Josh Mandel last week launched a worthy initiative to bring greater transparency and accountability to state government. By creating a website called OhioCheckbook.com, the state treasurer continued a push to make financial records easily available to the public. The state’s first online checkbook gives every citizen easier access to the details of $408 billion in state spending, from 2008 to 2014.
More than 30 states have put their spending in digital form. Mandel points to the ability of users of the Ohio site to do more, using Google-type searches, by agency, spending category or other variables. Such flexibility greatly enhances the usefulness of the site, already an advance over requests for paper records.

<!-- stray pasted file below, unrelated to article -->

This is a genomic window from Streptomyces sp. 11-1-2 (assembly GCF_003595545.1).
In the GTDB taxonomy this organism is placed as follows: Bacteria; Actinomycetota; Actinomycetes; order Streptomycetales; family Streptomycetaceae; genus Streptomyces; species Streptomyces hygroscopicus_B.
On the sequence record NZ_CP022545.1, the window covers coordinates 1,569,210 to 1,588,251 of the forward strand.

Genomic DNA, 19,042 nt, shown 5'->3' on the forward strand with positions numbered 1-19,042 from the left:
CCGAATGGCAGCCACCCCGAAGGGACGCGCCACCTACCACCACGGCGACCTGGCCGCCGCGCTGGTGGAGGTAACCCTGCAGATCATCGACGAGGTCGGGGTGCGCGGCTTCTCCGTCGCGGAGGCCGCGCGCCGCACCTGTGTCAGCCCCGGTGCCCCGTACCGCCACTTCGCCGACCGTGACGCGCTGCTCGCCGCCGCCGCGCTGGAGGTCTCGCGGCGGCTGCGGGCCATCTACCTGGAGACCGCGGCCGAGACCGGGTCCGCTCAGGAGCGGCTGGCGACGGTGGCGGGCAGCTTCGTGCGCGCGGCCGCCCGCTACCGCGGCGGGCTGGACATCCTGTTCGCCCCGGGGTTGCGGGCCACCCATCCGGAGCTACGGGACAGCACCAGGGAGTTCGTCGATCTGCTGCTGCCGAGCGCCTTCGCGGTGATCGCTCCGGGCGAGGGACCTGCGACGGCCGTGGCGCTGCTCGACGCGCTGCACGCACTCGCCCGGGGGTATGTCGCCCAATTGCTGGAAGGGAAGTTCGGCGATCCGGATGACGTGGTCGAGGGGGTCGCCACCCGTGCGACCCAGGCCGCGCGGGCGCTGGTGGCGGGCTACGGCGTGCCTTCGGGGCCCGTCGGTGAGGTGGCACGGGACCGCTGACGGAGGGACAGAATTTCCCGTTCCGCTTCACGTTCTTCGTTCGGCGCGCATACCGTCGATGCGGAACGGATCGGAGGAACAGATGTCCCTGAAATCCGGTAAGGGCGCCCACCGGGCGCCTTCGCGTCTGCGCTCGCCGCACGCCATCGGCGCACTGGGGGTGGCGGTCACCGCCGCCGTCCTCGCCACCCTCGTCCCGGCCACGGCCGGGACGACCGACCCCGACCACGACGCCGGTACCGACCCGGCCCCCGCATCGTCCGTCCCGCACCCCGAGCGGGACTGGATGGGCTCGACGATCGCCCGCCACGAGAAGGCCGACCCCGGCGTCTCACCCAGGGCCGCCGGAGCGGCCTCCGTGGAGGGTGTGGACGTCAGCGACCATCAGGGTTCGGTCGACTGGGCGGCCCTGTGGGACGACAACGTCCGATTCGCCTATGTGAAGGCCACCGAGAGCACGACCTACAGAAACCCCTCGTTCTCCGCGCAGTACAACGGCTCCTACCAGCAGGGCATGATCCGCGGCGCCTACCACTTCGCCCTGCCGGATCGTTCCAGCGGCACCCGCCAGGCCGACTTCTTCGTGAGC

As the lame-duck session heads to a close, there is still time for the legislature to act to make sure the innovations will survive Mandel’s tenure as state treasurer, which will come to a close in four years. The vehicle to do so is House Bill 175, which has received two hearings.
The bill has drawn no opposition. In support are a wide range of groups, among them the Ohio Newspaper Association, the Ohio Public Interest Research Group, Common Cause and the Buckeye Institute. Liberal or conservative, they support making access to records quick and easy.
Legislators in Ohio far too often have narrowed the public’s access to government records, impeding the flow of information necessary for democracy to function. Quickly passing H.B. 175, codifying Mandel’s program, would be a welcome ray of sunshine.